The Delta Force (1986)
The Delta Force (1986)
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as Maj. Scott McCoy
as Col. Nick Alexander
as Ben Kaplan
as Harry Goldman
as Sylvia Goldman
as Father O'Malley
as Debra Levine
as Capt. Campbell
as Gen. Woodbridge
as Edie Kaplan
as Pete Peterson
as Sister Mary
as American Ambassador in Tel Aviv
as Ted Bilicki
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Critic Reviews for The Delta Force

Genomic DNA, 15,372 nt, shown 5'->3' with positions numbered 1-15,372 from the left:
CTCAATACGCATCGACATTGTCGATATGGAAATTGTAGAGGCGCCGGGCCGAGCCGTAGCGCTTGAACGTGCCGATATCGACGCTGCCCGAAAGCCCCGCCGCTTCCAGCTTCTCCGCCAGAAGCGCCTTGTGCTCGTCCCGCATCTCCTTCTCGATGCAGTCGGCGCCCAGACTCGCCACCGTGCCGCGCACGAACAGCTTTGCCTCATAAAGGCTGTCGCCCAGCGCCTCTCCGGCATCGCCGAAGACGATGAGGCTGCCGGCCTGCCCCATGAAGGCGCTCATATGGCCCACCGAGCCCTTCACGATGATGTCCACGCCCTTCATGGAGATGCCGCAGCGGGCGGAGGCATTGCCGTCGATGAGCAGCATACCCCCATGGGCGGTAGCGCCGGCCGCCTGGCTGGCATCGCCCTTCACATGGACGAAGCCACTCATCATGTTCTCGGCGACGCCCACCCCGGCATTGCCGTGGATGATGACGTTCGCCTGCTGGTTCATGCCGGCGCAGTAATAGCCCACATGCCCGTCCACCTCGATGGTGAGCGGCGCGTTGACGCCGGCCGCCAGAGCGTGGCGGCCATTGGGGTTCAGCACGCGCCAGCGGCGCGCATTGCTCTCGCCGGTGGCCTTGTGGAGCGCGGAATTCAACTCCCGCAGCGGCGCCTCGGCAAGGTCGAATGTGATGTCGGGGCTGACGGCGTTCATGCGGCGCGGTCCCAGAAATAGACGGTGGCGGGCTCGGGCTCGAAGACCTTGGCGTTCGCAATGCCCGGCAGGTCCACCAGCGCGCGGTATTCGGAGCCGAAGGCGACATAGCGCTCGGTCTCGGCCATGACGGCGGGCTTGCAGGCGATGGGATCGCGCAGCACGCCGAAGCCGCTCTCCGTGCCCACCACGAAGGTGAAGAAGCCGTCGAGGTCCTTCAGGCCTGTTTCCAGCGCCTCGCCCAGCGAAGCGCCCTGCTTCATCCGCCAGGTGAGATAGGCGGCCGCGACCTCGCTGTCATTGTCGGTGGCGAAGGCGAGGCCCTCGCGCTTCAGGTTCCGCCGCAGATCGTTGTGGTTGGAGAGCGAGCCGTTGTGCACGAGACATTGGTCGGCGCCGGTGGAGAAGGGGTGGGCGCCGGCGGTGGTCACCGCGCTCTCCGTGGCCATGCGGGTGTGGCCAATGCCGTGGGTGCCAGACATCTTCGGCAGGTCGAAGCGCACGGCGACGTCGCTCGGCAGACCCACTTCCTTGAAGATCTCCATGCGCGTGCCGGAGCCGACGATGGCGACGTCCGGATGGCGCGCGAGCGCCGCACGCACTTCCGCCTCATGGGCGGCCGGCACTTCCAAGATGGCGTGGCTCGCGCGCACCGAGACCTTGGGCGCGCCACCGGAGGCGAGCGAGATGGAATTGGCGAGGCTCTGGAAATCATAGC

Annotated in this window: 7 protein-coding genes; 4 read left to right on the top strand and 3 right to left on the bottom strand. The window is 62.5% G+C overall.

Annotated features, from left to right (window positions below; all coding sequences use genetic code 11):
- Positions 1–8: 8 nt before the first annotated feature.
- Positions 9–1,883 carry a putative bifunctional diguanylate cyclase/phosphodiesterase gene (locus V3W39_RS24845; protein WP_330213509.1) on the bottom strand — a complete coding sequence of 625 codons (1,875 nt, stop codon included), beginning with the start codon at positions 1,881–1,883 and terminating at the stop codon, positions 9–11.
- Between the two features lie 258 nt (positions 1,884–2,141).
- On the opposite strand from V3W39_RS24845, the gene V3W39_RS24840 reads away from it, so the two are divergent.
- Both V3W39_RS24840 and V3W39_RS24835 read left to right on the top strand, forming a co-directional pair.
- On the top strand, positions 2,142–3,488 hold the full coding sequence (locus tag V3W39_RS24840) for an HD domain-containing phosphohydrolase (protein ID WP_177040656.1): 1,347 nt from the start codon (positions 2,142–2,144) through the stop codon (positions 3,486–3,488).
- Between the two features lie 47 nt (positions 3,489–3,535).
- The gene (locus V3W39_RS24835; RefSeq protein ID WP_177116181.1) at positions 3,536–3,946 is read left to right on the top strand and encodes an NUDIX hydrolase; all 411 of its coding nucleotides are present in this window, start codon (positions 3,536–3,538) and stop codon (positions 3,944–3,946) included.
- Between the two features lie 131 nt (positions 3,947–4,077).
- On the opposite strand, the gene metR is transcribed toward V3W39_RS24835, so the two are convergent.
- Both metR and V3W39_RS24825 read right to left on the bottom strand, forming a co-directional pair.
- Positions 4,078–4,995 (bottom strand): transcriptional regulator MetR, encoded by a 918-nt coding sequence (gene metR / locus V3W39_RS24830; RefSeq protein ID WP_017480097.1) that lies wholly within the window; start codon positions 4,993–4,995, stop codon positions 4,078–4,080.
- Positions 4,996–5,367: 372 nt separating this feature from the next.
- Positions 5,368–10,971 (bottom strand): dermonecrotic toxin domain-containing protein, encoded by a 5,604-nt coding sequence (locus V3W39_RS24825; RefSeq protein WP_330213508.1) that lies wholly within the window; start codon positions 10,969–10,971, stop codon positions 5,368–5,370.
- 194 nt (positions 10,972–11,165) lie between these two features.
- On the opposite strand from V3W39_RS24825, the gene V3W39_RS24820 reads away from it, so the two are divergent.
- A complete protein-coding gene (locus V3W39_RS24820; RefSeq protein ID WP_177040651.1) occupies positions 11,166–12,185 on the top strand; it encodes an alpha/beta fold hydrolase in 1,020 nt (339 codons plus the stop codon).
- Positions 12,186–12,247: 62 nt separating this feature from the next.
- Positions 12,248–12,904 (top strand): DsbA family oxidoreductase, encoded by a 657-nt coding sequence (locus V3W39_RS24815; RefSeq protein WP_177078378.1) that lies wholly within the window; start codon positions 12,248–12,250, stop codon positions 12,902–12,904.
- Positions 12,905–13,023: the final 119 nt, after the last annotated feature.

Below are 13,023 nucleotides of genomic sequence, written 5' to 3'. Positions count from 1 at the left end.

Works equally well as a tense, powerful hostage drama and a rousing action film. The Delta Force gets my vote as Chuck Norris' best movie.
One has to question the excessive carnage of the finale and its celebration of the eye-for-an-eye ethic.
Half-disaster, half-action low-budget cheese that's still fairly entertaining in spots.
Audience Reviews for The Delta Force
Dumb actioner but as dumb actioners go this one at least moves quickly.